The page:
A few years later, César volunteered to serve in the United States Navy. César, like many American men and women, served in the military to fight for freedom and to protect the people of the United States.

César E. Chávez and Wife Helen
Photo Courtesy of César E. Chávez Foundation
César and his wife, Helen, posed for their picture by the seashore.

After two years in the Navy, César returned home and married his girlfriend, Helen. After a short time, they moved to San Jose, California and began a family.

Life changed for César when he met a man named Fred Ross. Fred Ross believed that if people worked together they could make their community better. Fred Ross hired César to work for him in the Community Service Organization.

The Community Service Organization worked to help people. César now worked to bring people together to identify problems and find ways to solve their problems. Many problems were not solved because community leaders did not respect all people.

César, Fred Ross, and the Community Service Organization helped people in the community learn how to vote. They also taught people that community leaders respected voters. Community leaders worked harder to solve the problems of voters. César worked in many communities in California to help people gain the respect they deserved.

Community Service Organization (CSO)
Photo Courtesy of César E. Chávez Foundation
César and other people from the Community Service Organization
are getting ready to try to get the farm workers to vote.

After helping many people gain the respect of community leaders, César left the Community Service Organization to help farm workers gain the respect and dignity they deserved.

César started the National Farm Worker Association to help improve the working conditions of farm workers. African Americans, Filipinos, white Americans, Mexican Americans and Mexicans, and men and women of all backgrounds joined César.

Farm Worker Housing
Photo by Cris Sanchez
In a migrant farm worker camp, the ladies are visiting while
their laundry dries on the clothesline strung between their houses.

César and the farm workers wanted the companies and growers that owned the farms to respect farm workers by providing them with fresh water to drink, bathrooms in the fields, and fair pay for a day’s work.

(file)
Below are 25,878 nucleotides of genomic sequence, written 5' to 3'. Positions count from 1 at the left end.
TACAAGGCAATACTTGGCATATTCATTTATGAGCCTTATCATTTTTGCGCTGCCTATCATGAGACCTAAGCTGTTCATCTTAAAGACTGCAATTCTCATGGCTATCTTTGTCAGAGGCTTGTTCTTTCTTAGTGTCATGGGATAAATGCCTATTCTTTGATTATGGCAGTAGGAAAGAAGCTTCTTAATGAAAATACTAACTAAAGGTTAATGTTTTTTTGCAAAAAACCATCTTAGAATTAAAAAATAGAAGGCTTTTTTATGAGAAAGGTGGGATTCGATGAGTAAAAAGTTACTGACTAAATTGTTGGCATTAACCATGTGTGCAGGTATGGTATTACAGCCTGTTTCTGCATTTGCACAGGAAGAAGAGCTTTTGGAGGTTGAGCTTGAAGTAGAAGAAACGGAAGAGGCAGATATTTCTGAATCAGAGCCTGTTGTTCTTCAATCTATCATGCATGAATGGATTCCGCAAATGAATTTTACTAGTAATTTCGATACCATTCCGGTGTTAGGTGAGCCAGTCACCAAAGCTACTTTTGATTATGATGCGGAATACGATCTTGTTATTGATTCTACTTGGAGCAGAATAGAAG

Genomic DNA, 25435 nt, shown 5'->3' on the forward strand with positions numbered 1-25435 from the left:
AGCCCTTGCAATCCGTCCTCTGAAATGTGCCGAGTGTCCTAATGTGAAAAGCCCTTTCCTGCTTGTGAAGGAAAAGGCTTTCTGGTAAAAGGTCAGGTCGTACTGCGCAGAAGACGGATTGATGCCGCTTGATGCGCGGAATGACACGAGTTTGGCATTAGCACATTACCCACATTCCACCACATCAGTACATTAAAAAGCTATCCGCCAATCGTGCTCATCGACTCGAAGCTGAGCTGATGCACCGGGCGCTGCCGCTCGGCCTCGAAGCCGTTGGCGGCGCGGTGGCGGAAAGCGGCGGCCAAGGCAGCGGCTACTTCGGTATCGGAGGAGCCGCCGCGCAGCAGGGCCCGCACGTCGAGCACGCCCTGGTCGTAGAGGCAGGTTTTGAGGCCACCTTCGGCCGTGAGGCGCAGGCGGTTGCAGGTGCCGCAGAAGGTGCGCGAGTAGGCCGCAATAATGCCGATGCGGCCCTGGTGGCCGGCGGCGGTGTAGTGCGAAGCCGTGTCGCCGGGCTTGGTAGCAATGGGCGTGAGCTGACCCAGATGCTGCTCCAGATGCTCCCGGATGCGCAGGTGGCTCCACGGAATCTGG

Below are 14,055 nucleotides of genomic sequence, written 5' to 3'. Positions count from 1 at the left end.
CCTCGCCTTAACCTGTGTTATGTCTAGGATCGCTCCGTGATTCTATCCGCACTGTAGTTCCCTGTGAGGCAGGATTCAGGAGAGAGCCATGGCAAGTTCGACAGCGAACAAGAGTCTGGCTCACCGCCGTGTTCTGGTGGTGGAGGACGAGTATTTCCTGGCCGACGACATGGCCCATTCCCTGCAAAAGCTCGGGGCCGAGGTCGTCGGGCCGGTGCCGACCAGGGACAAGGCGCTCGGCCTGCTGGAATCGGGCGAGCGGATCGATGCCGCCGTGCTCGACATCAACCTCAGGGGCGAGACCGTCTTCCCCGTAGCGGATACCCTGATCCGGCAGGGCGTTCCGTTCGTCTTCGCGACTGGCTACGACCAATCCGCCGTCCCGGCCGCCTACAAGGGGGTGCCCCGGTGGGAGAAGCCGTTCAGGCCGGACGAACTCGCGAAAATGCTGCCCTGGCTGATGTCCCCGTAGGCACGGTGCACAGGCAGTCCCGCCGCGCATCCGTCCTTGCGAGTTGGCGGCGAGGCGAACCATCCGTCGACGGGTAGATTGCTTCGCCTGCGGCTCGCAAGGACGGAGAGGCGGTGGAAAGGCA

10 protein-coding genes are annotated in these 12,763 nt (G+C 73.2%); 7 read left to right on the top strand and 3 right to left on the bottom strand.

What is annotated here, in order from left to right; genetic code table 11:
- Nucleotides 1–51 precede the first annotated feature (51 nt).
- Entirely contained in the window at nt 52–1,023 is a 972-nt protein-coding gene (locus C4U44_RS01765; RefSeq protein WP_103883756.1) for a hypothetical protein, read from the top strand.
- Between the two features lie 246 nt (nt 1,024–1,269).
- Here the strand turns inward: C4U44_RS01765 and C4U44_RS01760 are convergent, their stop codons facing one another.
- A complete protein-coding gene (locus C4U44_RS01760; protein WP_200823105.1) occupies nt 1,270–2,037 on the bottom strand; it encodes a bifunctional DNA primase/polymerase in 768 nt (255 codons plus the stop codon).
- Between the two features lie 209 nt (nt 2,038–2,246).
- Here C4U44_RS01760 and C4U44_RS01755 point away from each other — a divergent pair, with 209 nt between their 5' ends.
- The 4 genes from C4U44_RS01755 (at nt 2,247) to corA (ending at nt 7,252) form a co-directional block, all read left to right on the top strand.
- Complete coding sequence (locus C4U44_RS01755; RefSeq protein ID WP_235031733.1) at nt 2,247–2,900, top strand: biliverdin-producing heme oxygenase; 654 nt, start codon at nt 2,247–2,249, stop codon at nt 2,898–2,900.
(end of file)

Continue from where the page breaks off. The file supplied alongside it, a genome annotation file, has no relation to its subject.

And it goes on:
The companies and growers refused to treat the farm workers with respect and dignity. The growers did everything they could to stop César and the farm workers. They even turned to violence and hurt many farm workers and people who helped the farm workers. This made César very upset.

People in a picket line
Photo Copyright © Manuel Echavaria
People of all ages marched to Preisker Park while
participating in a demonstration in 1972.

César did not believe in violence. Like Martin Luther King, César wanted to bring change in a nonviolent way. Many people came to help César. Many people supported César because he believed in nonviolence. Like César, they also believed that farm workers deserved better treatment, respect, dignity, justice, and fairness.

César E. Chávez at the union table
Photo Courtesy of United Farm Workers
César is signing an important agreement while many union supporters
watch with reporters from radio stations and newspapers.

César worked hard. He suffered and sacrificed a lot to make farm workers’ lives better

After five years, some growers in California agreed with César and started to provide farm workers with fresh water to drink, bathrooms, and better pay. César, the farm workers, and their friends won, making farm worker’s lives better.

César E. Chávez marching with supporters
Photo Copyright © Jocelyn Sherman
César marching again with many supporters.

César dedicated the rest of his life to making the world a better place and to serving others. He continued to work to bring respect, dignity, justice, and fair treatment to the poor, to farm workers, and to people everywhere.

César E. Chávez’s Funeral
Photo Copyright © Jocelyn Sherman
Many people came to César’s funeral.

César died on April 23, 1993. He was sixty-six years old. People all over the world remember César E. Chávez as a man of courage who fought to improve the lives of all people.

César E. Chávez
Photo Courtesy of the César E. Chávez Foundation

César E. Chávez is an American hero.
His legacy lives on!